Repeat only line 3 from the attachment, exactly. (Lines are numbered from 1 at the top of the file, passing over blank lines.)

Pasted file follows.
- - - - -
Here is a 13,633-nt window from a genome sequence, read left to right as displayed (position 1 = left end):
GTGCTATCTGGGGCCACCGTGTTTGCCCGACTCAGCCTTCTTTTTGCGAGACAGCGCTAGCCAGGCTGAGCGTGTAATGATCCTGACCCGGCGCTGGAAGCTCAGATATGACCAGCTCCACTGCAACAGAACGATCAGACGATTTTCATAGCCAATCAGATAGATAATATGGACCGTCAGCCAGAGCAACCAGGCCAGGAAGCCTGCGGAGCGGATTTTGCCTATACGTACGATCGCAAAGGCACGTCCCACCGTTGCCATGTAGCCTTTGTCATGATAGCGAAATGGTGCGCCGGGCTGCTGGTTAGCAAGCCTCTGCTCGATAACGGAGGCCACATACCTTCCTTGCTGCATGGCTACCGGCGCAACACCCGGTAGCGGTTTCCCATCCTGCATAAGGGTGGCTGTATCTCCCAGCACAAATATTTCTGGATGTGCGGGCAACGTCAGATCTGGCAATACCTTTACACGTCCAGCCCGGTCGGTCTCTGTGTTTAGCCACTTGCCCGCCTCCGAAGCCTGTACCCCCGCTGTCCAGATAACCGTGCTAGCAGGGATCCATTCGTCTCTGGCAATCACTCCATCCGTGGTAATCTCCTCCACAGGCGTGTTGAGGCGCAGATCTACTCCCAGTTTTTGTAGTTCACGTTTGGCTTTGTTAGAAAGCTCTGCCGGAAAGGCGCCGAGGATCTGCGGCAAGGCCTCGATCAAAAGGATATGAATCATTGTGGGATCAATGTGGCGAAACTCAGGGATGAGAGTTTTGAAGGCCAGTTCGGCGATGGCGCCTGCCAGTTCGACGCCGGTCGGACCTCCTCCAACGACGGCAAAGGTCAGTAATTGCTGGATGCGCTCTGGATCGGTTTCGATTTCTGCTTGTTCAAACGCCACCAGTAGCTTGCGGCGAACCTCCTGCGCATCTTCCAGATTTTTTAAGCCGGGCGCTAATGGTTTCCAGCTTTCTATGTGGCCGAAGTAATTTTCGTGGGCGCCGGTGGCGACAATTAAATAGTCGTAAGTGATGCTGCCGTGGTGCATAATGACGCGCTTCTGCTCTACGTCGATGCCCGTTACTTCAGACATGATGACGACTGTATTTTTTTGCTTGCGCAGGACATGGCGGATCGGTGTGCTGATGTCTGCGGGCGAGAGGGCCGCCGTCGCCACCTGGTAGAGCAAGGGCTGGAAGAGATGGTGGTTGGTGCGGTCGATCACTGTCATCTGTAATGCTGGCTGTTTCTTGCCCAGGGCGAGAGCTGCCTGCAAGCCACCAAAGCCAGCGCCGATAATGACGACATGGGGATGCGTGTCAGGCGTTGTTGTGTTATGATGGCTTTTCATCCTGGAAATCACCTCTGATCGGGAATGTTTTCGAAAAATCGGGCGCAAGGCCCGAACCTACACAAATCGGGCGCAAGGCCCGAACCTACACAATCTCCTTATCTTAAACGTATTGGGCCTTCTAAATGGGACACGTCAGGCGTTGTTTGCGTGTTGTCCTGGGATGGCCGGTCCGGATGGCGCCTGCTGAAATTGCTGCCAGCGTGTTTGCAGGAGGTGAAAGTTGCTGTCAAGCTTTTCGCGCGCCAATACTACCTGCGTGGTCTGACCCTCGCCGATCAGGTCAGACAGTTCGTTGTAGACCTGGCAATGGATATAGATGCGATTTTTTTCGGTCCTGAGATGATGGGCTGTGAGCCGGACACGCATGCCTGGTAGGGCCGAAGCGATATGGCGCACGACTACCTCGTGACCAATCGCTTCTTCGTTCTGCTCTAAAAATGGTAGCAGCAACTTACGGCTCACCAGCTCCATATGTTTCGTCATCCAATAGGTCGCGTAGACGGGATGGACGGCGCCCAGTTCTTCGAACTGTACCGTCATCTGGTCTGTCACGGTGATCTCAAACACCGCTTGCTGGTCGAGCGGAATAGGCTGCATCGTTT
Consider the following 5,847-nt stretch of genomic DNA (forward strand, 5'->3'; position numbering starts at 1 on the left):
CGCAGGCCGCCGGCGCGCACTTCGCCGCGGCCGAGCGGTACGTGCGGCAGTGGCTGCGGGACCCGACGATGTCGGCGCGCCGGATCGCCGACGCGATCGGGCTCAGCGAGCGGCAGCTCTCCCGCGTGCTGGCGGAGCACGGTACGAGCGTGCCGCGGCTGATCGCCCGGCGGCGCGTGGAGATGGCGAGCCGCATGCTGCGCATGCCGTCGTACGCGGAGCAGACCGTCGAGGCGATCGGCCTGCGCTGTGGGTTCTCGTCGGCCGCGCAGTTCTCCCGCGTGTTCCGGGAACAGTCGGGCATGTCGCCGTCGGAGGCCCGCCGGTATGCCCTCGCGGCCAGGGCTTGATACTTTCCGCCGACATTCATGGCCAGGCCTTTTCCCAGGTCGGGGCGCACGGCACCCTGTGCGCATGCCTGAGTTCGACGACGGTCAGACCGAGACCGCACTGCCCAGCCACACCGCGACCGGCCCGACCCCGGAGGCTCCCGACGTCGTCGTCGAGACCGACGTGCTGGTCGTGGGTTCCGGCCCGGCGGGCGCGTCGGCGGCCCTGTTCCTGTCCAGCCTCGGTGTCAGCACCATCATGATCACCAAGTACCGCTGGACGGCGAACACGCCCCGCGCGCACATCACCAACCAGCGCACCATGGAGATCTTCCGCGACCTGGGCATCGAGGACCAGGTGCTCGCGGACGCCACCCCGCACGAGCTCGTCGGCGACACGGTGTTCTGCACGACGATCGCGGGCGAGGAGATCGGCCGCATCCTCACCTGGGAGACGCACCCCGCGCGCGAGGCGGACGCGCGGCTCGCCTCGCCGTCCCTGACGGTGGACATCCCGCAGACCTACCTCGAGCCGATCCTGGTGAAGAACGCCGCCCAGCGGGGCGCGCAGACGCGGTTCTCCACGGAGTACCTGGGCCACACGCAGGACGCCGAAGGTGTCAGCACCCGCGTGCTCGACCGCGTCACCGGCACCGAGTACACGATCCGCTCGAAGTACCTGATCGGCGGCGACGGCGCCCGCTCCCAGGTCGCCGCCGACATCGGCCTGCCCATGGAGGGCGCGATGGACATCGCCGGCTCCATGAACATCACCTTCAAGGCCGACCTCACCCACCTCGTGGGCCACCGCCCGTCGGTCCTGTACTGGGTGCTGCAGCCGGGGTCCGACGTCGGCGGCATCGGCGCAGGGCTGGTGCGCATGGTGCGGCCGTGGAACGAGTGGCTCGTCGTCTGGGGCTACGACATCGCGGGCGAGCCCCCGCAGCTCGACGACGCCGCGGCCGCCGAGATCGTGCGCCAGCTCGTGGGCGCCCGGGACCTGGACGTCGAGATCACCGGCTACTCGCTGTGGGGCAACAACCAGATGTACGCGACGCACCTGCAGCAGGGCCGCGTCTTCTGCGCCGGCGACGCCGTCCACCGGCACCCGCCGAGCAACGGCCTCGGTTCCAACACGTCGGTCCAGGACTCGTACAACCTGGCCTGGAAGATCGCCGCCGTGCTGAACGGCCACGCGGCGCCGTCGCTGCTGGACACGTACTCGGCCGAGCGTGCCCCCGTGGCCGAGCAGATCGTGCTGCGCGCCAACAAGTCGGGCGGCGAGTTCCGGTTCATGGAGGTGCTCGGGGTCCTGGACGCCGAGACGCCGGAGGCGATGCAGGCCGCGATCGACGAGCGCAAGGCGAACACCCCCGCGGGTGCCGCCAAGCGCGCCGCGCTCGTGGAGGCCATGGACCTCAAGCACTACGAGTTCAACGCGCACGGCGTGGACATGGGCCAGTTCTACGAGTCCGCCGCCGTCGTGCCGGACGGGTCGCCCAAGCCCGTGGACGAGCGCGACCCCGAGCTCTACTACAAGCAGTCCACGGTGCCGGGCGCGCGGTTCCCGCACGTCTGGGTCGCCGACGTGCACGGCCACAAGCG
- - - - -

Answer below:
Consider the following 5,847-nt stretch of genomic DNA (forward strand, 5'->3'; position numbering starts at 1 on the left):